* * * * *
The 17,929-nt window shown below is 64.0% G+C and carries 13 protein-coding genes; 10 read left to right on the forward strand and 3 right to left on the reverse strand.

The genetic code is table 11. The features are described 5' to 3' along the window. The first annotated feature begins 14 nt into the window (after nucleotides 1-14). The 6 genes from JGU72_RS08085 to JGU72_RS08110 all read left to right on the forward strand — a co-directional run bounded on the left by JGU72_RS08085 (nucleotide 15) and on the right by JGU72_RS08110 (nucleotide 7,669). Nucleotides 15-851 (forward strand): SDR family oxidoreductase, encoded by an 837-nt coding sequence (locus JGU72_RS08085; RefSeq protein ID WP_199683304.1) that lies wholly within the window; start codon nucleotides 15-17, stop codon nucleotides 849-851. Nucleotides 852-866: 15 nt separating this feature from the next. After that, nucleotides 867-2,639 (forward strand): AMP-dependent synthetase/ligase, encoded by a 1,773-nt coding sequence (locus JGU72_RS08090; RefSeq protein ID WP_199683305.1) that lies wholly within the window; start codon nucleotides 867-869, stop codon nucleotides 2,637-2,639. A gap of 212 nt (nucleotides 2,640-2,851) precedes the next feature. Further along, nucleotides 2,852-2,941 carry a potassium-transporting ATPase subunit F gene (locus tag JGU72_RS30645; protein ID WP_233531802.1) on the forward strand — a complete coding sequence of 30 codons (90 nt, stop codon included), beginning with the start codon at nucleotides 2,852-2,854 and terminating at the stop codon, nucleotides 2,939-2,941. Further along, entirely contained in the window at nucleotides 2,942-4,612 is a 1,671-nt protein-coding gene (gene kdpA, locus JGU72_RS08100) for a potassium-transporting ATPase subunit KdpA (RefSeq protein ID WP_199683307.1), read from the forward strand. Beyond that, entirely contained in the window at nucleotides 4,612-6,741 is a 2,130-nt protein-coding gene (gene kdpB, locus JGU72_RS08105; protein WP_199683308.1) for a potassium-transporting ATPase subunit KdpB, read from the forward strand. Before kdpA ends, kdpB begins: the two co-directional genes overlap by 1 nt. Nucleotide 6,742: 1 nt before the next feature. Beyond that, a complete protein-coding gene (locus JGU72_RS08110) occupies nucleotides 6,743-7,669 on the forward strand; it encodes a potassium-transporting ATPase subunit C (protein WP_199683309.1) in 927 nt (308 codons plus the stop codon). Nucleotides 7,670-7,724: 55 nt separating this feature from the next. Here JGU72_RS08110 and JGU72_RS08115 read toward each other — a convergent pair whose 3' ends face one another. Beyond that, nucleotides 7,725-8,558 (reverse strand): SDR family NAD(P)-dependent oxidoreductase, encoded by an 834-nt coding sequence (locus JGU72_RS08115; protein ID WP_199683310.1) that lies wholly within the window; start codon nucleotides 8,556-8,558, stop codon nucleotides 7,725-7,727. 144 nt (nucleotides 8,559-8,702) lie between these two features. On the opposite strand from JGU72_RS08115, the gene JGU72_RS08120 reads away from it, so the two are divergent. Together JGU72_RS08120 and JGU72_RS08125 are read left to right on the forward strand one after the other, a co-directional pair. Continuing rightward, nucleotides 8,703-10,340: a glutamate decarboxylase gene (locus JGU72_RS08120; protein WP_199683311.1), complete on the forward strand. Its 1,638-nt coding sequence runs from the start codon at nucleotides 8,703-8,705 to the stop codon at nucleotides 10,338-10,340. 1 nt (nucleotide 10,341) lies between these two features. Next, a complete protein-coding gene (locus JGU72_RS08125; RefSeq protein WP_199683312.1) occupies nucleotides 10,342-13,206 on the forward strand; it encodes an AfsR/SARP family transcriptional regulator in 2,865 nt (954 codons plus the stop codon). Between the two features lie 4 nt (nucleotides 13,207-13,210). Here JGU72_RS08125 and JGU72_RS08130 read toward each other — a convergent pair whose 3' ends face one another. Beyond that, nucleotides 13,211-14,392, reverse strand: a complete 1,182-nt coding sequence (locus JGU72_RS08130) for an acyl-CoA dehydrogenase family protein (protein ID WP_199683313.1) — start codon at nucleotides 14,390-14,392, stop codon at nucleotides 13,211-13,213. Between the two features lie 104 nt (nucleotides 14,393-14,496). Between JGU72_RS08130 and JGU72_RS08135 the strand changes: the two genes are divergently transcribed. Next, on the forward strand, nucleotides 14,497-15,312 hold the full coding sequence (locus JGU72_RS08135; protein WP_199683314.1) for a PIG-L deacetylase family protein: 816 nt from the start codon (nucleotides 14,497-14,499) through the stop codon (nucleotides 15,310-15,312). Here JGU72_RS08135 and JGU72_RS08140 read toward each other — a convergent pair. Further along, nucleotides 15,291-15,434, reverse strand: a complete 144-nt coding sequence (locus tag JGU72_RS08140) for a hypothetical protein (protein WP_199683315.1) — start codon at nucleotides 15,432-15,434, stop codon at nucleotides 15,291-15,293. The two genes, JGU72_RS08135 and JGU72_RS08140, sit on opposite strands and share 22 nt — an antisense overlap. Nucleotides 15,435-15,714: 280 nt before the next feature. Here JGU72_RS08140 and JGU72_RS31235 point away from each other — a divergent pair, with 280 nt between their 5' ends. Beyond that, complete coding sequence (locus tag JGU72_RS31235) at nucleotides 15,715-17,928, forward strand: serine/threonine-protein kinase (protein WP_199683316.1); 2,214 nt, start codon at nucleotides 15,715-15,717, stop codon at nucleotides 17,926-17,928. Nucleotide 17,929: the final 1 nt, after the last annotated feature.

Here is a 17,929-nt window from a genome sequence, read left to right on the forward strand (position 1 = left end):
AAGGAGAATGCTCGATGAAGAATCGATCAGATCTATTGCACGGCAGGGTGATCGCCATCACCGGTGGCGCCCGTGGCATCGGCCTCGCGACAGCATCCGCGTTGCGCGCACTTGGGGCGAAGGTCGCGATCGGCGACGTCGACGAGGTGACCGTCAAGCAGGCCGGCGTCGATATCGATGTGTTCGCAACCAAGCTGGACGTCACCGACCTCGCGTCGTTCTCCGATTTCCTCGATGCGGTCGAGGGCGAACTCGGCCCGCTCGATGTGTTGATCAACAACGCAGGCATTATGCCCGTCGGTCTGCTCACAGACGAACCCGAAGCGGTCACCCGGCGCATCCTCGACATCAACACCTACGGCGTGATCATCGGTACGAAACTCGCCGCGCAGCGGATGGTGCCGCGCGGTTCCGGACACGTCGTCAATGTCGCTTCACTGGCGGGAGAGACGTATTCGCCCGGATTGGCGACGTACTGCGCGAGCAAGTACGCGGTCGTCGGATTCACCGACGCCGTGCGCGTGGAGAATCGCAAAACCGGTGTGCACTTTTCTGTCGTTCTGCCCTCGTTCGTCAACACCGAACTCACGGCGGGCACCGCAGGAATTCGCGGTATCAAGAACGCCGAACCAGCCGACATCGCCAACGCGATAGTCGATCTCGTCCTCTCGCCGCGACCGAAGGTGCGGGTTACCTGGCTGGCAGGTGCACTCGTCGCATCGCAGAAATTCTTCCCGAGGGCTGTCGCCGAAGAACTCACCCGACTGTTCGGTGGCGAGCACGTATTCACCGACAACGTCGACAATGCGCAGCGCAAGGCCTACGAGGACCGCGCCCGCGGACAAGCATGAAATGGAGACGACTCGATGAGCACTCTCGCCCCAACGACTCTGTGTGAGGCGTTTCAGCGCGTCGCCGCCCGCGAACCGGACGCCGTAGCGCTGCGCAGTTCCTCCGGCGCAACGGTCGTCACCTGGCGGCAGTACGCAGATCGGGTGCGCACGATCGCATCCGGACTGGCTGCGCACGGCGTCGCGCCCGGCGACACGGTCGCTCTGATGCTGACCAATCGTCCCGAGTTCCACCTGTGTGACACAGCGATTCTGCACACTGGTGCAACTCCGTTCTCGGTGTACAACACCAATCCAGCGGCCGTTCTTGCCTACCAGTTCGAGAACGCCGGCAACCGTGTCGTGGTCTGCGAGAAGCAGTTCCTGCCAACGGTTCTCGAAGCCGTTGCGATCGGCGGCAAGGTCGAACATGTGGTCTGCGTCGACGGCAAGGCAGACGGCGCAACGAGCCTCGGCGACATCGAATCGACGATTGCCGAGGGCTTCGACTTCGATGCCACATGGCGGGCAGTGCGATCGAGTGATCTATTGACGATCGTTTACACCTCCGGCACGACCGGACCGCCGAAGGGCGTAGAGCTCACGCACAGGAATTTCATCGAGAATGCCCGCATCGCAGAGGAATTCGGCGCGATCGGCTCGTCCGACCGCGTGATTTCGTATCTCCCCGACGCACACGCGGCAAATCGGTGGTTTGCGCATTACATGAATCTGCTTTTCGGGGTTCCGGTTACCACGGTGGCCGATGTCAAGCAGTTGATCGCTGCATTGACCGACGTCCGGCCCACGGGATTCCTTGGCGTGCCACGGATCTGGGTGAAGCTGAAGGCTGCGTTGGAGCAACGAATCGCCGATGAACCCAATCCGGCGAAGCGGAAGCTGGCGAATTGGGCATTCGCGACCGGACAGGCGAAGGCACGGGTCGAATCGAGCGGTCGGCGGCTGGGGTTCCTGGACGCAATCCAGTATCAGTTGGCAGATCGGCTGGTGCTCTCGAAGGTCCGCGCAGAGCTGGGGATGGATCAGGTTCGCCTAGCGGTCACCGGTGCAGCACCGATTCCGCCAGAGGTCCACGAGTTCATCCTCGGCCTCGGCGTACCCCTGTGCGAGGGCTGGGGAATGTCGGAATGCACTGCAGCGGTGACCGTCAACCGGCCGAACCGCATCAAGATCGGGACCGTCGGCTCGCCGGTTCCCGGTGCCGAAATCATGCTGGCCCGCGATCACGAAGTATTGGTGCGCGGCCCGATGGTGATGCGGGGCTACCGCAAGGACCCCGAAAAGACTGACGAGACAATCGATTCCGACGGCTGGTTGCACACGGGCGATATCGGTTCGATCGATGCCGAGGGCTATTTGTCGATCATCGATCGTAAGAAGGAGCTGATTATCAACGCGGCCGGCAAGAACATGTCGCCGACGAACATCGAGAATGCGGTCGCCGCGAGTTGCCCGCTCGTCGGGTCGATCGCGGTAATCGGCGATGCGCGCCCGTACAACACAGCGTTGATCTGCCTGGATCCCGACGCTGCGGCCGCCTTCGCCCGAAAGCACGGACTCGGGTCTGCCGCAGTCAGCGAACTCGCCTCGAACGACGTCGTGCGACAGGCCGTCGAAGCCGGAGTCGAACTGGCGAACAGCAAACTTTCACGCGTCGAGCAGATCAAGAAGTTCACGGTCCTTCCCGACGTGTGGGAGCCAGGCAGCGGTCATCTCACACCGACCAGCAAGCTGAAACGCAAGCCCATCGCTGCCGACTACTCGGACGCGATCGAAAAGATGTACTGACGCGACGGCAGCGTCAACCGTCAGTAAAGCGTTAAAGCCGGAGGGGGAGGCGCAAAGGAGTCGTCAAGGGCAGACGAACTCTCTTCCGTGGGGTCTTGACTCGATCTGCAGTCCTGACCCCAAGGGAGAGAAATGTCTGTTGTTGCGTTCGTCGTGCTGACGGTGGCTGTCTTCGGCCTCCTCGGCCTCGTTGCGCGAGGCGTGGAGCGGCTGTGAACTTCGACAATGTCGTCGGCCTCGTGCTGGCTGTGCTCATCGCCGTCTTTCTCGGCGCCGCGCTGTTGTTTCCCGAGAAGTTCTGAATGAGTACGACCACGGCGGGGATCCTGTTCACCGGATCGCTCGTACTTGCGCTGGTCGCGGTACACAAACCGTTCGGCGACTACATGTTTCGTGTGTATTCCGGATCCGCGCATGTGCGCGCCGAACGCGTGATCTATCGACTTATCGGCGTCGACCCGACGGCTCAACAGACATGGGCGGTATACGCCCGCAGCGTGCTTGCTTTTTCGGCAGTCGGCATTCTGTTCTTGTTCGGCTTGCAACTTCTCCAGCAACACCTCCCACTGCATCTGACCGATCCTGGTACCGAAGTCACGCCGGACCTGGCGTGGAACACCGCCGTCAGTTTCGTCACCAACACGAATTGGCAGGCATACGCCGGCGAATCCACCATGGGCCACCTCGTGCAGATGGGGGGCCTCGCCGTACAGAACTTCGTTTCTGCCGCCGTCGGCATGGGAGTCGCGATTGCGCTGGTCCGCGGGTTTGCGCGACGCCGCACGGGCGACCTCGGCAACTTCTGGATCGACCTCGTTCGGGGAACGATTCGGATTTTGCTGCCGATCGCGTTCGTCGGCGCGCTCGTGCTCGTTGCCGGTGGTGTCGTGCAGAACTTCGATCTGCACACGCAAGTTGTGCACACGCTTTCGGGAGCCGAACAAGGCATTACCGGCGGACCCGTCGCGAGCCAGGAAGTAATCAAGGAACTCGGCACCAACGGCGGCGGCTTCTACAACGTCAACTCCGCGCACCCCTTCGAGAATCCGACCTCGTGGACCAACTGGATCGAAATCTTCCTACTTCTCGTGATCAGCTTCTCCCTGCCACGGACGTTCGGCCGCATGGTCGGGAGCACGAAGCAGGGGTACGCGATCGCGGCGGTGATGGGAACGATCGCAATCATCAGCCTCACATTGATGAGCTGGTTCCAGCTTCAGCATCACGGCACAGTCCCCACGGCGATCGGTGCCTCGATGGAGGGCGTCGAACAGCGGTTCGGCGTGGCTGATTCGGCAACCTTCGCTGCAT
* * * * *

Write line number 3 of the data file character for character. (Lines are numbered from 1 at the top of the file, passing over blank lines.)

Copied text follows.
Here is a 17,929-nt window from a genome sequence, read left to right on the forward strand (position 1 = left end):